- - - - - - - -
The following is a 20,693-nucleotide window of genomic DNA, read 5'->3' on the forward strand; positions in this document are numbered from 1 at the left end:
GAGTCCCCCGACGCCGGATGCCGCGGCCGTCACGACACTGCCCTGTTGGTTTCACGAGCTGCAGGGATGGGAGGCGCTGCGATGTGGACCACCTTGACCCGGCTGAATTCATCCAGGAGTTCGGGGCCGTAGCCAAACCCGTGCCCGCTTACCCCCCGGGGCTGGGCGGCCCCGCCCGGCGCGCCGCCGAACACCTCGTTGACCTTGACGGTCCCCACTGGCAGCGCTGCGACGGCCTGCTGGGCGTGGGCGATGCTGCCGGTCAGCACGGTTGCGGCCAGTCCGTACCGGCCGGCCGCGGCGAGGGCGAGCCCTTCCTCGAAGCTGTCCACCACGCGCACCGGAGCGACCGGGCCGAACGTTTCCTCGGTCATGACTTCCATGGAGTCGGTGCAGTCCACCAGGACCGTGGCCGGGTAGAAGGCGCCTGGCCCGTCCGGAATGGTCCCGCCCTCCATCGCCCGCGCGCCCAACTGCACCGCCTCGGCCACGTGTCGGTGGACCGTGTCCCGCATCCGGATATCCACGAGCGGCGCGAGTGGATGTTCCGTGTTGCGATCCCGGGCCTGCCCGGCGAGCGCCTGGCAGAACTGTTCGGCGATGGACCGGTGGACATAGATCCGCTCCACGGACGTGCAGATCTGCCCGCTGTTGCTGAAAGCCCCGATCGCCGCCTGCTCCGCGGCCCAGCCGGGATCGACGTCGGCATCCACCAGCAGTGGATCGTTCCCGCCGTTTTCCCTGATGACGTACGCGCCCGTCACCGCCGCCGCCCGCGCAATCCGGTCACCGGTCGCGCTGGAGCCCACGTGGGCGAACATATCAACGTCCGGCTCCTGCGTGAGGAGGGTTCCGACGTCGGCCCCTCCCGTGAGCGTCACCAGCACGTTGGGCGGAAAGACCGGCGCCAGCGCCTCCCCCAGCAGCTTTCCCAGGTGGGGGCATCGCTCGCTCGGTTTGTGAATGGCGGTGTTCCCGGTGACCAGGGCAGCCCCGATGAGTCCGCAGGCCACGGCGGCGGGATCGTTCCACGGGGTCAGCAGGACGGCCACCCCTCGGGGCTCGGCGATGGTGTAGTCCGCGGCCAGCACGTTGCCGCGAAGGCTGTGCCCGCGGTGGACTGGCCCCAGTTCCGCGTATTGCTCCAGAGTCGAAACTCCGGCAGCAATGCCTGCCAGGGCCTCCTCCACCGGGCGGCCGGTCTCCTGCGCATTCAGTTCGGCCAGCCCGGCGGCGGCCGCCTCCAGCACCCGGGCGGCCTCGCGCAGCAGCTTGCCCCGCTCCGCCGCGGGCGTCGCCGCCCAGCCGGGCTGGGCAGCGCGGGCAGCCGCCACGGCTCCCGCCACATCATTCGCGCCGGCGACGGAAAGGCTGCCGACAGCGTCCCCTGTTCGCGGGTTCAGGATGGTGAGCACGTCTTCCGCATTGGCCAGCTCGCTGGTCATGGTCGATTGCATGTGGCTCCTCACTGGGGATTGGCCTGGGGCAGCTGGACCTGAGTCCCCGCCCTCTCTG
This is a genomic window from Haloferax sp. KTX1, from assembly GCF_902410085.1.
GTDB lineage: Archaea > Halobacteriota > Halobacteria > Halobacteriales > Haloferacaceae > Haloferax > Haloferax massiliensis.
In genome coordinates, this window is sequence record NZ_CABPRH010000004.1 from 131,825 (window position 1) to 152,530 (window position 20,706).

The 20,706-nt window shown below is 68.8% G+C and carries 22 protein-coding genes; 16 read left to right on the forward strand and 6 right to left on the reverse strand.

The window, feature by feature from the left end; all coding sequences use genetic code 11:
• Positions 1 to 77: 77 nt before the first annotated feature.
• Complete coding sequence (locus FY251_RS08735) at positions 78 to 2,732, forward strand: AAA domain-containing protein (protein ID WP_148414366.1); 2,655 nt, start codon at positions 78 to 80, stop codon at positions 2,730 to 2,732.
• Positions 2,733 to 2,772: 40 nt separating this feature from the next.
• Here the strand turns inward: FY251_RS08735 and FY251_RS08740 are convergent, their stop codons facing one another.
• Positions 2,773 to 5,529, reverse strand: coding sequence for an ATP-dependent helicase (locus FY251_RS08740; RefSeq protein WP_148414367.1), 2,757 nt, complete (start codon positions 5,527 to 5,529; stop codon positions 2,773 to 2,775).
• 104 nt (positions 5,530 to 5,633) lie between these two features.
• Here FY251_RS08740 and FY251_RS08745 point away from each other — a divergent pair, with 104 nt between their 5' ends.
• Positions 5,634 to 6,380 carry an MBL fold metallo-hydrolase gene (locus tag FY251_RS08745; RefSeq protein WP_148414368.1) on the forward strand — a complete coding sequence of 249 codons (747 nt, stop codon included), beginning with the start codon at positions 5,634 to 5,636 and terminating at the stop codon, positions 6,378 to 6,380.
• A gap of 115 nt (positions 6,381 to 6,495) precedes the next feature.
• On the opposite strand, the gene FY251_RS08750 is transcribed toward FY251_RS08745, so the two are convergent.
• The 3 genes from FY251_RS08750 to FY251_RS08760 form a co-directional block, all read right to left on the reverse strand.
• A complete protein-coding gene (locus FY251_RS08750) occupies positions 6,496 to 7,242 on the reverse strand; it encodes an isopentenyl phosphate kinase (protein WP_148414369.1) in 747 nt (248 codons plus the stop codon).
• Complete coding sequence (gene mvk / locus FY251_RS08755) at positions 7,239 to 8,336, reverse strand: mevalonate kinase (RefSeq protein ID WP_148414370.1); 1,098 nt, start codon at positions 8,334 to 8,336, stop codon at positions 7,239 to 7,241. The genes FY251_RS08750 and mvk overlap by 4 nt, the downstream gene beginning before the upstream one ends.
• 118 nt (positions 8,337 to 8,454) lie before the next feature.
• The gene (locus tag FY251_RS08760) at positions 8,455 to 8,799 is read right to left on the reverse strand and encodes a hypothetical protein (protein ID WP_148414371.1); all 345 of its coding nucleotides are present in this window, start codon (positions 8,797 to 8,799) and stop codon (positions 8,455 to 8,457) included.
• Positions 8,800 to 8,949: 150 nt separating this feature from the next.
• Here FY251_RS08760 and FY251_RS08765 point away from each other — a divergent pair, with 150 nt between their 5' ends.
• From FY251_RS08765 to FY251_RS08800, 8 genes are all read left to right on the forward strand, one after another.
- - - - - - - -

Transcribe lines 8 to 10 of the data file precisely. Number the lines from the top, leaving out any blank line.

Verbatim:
• Positions 1 to 77: 77 nt before the first annotated feature.
• Complete coding sequence (locus FY251_RS08735) at positions 78 to 2,732, forward strand: AAA domain-containing protein (protein ID WP_148414366.1); 2,655 nt, start codon at positions 78 to 80, stop codon at positions 2,730 to 2,732.
• Positions 2,733 to 2,772: 40 nt separating this feature from the next.